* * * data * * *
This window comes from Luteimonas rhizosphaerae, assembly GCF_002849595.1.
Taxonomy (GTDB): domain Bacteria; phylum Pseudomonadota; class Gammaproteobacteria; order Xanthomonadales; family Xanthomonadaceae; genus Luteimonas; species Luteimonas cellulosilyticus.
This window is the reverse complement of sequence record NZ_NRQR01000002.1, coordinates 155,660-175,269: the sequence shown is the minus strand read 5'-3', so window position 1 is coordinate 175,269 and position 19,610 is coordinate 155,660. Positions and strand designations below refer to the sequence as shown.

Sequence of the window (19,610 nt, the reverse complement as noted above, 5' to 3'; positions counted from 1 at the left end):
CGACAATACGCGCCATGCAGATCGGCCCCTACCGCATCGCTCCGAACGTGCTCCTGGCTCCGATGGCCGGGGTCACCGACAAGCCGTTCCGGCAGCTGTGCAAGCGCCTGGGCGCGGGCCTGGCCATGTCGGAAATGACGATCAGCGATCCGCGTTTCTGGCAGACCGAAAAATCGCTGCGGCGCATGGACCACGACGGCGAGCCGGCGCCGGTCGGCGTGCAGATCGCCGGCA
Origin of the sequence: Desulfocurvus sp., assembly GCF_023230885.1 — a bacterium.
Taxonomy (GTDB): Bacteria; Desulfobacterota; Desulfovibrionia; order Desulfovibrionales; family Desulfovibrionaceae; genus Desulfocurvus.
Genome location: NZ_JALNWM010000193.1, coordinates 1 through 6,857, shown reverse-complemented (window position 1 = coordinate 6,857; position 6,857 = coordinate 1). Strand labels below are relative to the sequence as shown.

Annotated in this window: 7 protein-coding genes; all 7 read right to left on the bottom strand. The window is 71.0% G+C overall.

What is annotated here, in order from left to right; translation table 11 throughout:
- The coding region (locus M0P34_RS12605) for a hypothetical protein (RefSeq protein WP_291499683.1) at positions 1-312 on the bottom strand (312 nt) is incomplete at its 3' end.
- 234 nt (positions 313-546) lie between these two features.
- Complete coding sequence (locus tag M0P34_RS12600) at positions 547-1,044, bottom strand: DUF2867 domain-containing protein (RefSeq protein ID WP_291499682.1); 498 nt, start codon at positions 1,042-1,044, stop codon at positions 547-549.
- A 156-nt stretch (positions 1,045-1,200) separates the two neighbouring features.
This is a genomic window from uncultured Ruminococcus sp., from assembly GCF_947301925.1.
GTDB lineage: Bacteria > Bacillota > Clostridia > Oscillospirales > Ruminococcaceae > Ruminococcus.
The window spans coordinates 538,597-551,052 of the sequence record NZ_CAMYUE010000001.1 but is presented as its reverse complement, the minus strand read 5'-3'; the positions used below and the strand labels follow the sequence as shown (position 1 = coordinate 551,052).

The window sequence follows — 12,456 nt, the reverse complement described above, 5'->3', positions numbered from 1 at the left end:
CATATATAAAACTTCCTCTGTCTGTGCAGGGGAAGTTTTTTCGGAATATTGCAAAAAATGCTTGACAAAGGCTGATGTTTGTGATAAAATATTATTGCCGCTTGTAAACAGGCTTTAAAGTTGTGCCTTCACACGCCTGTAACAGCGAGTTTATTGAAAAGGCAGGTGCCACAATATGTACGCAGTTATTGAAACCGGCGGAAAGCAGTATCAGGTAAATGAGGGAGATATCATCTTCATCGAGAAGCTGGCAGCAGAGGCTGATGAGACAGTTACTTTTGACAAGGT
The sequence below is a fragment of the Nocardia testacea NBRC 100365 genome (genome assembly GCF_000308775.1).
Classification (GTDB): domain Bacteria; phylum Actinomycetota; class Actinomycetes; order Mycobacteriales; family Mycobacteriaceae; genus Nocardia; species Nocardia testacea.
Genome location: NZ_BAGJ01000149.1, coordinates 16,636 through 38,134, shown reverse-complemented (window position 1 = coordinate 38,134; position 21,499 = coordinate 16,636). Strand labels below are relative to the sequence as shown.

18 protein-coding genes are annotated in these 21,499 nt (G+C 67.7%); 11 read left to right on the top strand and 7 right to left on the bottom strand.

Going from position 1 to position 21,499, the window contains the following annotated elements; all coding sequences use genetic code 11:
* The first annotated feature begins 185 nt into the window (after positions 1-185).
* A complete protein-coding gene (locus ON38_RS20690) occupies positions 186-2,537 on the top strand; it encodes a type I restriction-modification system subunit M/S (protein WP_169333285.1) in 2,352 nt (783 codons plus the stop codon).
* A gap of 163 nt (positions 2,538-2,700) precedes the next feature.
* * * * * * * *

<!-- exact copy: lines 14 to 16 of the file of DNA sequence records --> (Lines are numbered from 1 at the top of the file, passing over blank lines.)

- A 156-nt stretch (positions 1,045-1,200) separates the two neighbouring features.
This is a genomic window from uncultured Ruminococcus sp., from assembly GCF_947301925.1.
GTDB lineage: Bacteria > Bacillota > Clostridia > Oscillospirales > Ruminococcaceae > Ruminococcus.